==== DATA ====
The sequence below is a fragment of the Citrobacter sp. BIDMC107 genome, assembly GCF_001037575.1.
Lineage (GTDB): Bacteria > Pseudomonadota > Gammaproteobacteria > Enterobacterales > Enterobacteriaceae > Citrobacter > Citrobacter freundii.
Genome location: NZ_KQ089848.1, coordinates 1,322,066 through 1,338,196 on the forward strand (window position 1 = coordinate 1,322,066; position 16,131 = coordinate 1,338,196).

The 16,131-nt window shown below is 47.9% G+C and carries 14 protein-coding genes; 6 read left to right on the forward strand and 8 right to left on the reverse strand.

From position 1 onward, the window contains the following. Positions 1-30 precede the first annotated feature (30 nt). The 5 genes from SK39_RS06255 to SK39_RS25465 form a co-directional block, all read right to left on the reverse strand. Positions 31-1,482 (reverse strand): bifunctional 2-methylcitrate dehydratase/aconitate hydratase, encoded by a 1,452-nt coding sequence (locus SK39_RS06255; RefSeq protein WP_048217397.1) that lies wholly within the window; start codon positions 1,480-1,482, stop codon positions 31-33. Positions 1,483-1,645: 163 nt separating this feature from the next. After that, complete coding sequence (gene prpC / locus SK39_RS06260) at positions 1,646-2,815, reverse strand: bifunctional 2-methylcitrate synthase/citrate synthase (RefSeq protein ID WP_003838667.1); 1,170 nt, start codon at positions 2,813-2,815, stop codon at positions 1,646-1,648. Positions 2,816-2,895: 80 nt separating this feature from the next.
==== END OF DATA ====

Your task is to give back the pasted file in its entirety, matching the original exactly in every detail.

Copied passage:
The sequence below is a fragment of the Citrobacter sp. BIDMC107 genome, assembly GCF_001037575.1.
Lineage (GTDB): Bacteria > Pseudomonadota > Gammaproteobacteria > Enterobacterales > Enterobacteriaceae > Citrobacter > Citrobacter freundii.
Genome location: NZ_KQ089848.1, coordinates 1,322,066 through 1,338,196 on the forward strand (window position 1 = coordinate 1,322,066; position 16,131 = coordinate 1,338,196).

The 16,131-nt window shown below is 47.9% G+C and carries 14 protein-coding genes; 6 read left to right on the forward strand and 8 right to left on the reverse strand.

From position 1 onward, the window contains the following. Positions 1-30 precede the first annotated feature (30 nt). The 5 genes from SK39_RS06255 to SK39_RS25465 form a co-directional block, all read right to left on the reverse strand. Positions 31-1,482 (reverse strand): bifunctional 2-methylcitrate dehydratase/aconitate hydratase, encoded by a 1,452-nt coding sequence (locus SK39_RS06255; RefSeq protein WP_048217397.1) that lies wholly within the window; start codon positions 1,480-1,482, stop codon positions 31-33. Positions 1,483-1,645: 163 nt separating this feature from the next. After that, complete coding sequence (gene prpC / locus SK39_RS06260) at positions 1,646-2,815, reverse strand: bifunctional 2-methylcitrate synthase/citrate synthase (RefSeq protein ID WP_003838667.1); 1,170 nt, start codon at positions 2,813-2,815, stop codon at positions 1,646-1,648. Positions 2,816-2,895: 80 nt separating this feature from the next.